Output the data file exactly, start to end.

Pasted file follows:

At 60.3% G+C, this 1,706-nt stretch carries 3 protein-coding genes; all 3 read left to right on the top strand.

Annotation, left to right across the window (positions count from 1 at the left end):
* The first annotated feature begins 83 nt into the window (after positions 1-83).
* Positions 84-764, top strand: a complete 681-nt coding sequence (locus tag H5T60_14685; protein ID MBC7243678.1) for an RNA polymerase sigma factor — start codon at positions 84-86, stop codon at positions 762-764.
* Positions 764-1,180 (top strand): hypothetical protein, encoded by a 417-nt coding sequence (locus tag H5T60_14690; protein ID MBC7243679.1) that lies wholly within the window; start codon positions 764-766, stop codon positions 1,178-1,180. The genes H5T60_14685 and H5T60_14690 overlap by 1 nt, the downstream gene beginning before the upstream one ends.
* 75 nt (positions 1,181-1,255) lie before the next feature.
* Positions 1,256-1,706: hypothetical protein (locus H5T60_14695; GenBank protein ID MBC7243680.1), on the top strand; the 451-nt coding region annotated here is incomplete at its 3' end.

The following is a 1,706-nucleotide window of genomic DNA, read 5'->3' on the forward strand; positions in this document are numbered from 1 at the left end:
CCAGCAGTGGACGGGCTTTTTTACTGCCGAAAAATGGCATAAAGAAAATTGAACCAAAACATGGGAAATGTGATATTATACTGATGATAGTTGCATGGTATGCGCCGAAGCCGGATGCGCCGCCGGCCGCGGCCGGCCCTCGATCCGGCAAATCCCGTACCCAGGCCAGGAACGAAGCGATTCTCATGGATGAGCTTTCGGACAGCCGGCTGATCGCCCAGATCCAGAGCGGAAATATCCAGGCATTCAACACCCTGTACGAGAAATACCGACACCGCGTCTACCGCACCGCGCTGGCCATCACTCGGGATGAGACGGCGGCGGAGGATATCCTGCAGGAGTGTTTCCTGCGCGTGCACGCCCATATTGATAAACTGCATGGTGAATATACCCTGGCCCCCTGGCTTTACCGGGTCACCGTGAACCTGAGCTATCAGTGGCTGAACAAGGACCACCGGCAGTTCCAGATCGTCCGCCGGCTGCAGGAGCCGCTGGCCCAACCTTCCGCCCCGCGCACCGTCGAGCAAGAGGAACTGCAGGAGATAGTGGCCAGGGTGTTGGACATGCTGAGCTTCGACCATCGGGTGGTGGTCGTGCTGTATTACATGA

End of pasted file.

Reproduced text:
At 60.3% G+C, this 1,706-nt stretch carries 3 protein-coding genes; all 3 read left to right on the top strand.

Annotation, left to right across the window (positions count from 1 at the left end):
* The first annotated feature begins 83 nt into the window (after positions 1-83).
* Positions 84-764, top strand: a complete 681-nt coding sequence (locus tag H5T60_14685; protein ID MBC7243678.1) for an RNA polymerase sigma factor — start codon at positions 84-86, stop codon at positions 762-764.
* Positions 764-1,180 (top strand): hypothetical protein, encoded by a 417-nt coding sequence (locus tag H5T60_14690; protein ID MBC7243679.1) that lies wholly within the window; start codon positions 764-766, stop codon positions 1,178-1,180. The genes H5T60_14685 and H5T60_14690 overlap by 1 nt, the downstream gene beginning before the upstream one ends.
* 75 nt (positions 1,181-1,255) lie before the next feature.
* Positions 1,256-1,706: hypothetical protein (locus H5T60_14695; GenBank protein ID MBC7243680.1), on the top strand; the 451-nt coding region annotated here is incomplete at its 3' end.

The following is a 1,706-nucleotide window of genomic DNA, read 5'->3' on the forward strand; positions in this document are numbered from 1 at the left end:
CCAGCAGTGGACGGGCTTTTTTACTGCCGAAAAATGGCATAAAGAAAATTGAACCAAAACATGGGAAATGTGATATTATACTGATGATAGTTGCATGGTATGCGCCGAAGCCGGATGCGCCGCCGGCCGCGGCCGGCCCTCGATCCGGCAAATCCCGTACCCAGGCCAGGAACGAAGCGATTCTCATGGATGAGCTTTCGGACAGCCGGCTGATCGCCCAGATCCAGAGCGGAAATATCCAGGCATTCAACACCCTGTACGAGAAATACCGACACCGCGTCTACCGCACCGCGCTGGCCATCACTCGGGATGAGACGGCGGCGGAGGATATCCTGCAGGAGTGTTTCCTGCGCGTGCACGCCCATATTGATAAACTGCATGGTGAATATACCCTGGCCCCCTGGCTTTACCGGGTCACCGTGAACCTGAGCTATCAGTGGCTGAACAAGGACCACCGGCAGTTCCAGATCGTCCGCCGGCTGCAGGAGCCGCTGGCCCAACCTTCCGCCCCGCGCACCGTCGAGCAAGAGGAACTGCAGGAGATAGTGGCCAGGGTGTTGGACATGCTGAGCTTCGACCATCGGGTGGTGGTCGTGCTGTATTACATGA